What Should Obama and Xi Say to Each Other at APEC?

A ChinaFile Conversation

Next week's Asia-Pacific Economic Cooperation meeting in Beijing (November 5-11) between Presidents Xi Jinping, Barack Obama, and other leaders from around the world, is billed as the Chinese capital's highest-profile international event since the 2008 Olympics. Local law enforcement have warned people they face arrest for wearing Halloween costumes on the subway as it may cause crowds to gather and create "trouble." Hopes are high that the leaders of the world's two largest economies won't scare each other off.—The Editors


Presidents Xi Jinping and Barack Obama should talk frankly about a wide range of bilateral, regional and global issues just as they did before.

They should certainly talk about differences and disagreements, and try to manage and control them in a more effective way. They should not expect those differences, such as the one over historical territorial disputes, to be resolved quickly.

While Xi and Obama should be frank with each other and even blunt with each other, the overall message out of their dialogue—to their people and to the world—should be a positive one to demonstrate that they are working closely together on important issues, rather than being bogged down in differences.

This means that their arguments over differences need to be kept private and not broadcast through a loudspeaker. Loudspeaker diplomacy in the past year has destroyed much of the good mood created at Sunnylands.

So in a sense, it is not what Xi and Obama talk to each other about in Beijing, it’s more about how careful the two leaders and their senior officials should be when talking about bilateral relations in public.

Since many of the differences won’t go away anytime soon, China and the U.S. should focus more on expanding cooperation. And when cooperation expands, it will help the two to manage and control their differences. On the other hand, when leaders are obsessed with disagreements, it will greatly weaken their ability to expand cooperation.

On many issues, China and the U.S. share vast common interests, but their approaches are often different, such as in how to achieve peace and stability in the Middle East, where China’s interests have grown. It requires the two nations to accommodate each other’s differences while maximizing cooperation.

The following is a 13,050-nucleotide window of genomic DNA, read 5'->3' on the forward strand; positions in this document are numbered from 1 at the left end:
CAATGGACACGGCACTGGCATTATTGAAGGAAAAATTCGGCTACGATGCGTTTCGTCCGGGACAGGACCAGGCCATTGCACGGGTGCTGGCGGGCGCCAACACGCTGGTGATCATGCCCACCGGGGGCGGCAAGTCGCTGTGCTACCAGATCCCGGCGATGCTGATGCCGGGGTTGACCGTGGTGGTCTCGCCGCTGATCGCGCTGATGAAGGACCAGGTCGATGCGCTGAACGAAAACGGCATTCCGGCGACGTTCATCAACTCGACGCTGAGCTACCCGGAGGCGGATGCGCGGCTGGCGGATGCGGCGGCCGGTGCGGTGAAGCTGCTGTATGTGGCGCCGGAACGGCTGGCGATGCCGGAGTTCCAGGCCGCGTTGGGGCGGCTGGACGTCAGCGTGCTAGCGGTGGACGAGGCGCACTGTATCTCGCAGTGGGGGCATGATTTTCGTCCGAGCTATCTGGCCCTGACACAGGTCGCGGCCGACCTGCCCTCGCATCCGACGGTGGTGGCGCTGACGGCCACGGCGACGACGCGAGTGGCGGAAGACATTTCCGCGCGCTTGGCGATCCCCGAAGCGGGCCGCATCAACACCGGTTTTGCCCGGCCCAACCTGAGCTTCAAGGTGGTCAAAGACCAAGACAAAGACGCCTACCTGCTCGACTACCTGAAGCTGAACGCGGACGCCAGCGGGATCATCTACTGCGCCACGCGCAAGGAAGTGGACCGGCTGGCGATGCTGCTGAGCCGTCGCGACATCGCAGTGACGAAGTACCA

The growing military-to-military exchange, for example, is a direct result of Sunnylands. It has become an unexpected bright spot in the relationship. It’s a good example of how the two countries could expand cooperation despite the restrictions imposed by the U.S. National Defense Authorization Act.

Another example might be if Xi and Obama could direct their teams to speed up the Bilateral Investment Treaty (BIT) talks and wind it up in two years time, it would inject a huge positive momentum to the bilateral relationship.

Tensions over the maritime territorial disputes in East- and South China seas have been the most troublesome for the relationship in the past year. It requires great skills for the two nations to protect their own interests while listening to the other’s concerns. There should be a lot of behind-the-scenes diplomacy, rather than shouting at and humiliating each other in public.

Recent Chinese leaders have been more careful in their criticism of the U.S. On the other hand, U.S. leaders, who may be careful not to criticize America's allies publicly, often change tack when it comes to China, such as calling it a free-rider on national TV.

In a word, the two leaders and their senior officials should learn how to talk about the relationship in public. They should never use inflammatory language in public toward the other. Instead, they should repeatedly send a positive message about the overall relationship.

Before President Obama meets President Xi next week he should ask himself two simple questions. What is his aim in developing America’s relations with China? And what is Xi’s aim? Until now Obama’s answers to these questions have been clear. His aim has been to preserve the status quo of U.S. leadership in Asia. And he has assumed that Xi will accept this.

But Xi does not accept it. Indeed U.S.-China relations have deteriorated sharply over the past few years precisely because Beijing has a very different vision of the two countries’ future relationship and their respective roles in Asia. As Xi so often says, he wants a ‘new model of great power relations,’ which means he no longer accepts the old model represented by the status quo. He wants a new order in which China plays at least an equal leadership role with America, and perhaps more.

Until now Obama and his team have refused to take Xi’s ambitions seriously. They have assumed that China could be persuaded to step back from challenging U.S. leadership, if the U.S. plainly signaled that it was determined to resist any challenge. The ‘Pivot’ was intended to send that signal.

Unfortunately it is now clear that this hasn’t worked. China hasn’t backed off. Instead it has stepped up, by escalating confrontations at sea in the Western Pacific, launching new diplomatic initiatives like the AIIB, and toughening its position on issues like cyber-security. Beijing has been trying to show Washington that it is at least as determined to change the regional order in Asia as America is to preserve it.

At Sunnylands last year Obama was still trying to pretend this wasn’t happening. He focused on a range of specific concerns, but assumed that these could be addressed within the old status quo. He therefore refused to engage with Xi about what a new model of relations might look like. Xi, for his part, refused to engage over Obama’s specific concerns until his wider questions about the shape of the future relationship were addressed. Hence their summit failed.

So now, as he prepares to meet Xi again, Obama has to consider whether to change tack. Should he start taking China’s challenge to U.S. leadership in Asia seriously? And if so, does it make sense for him to rethink America’s aims? If sticking to his present aim of preserving the status quo will only lead to escalating rivalry with an increasingly formidable adversary, some change of approach might be worth considering. That needn’t mean conceding all of China’s demands, but it would mean being willing to explore what a ‘new model’ of relations might look like.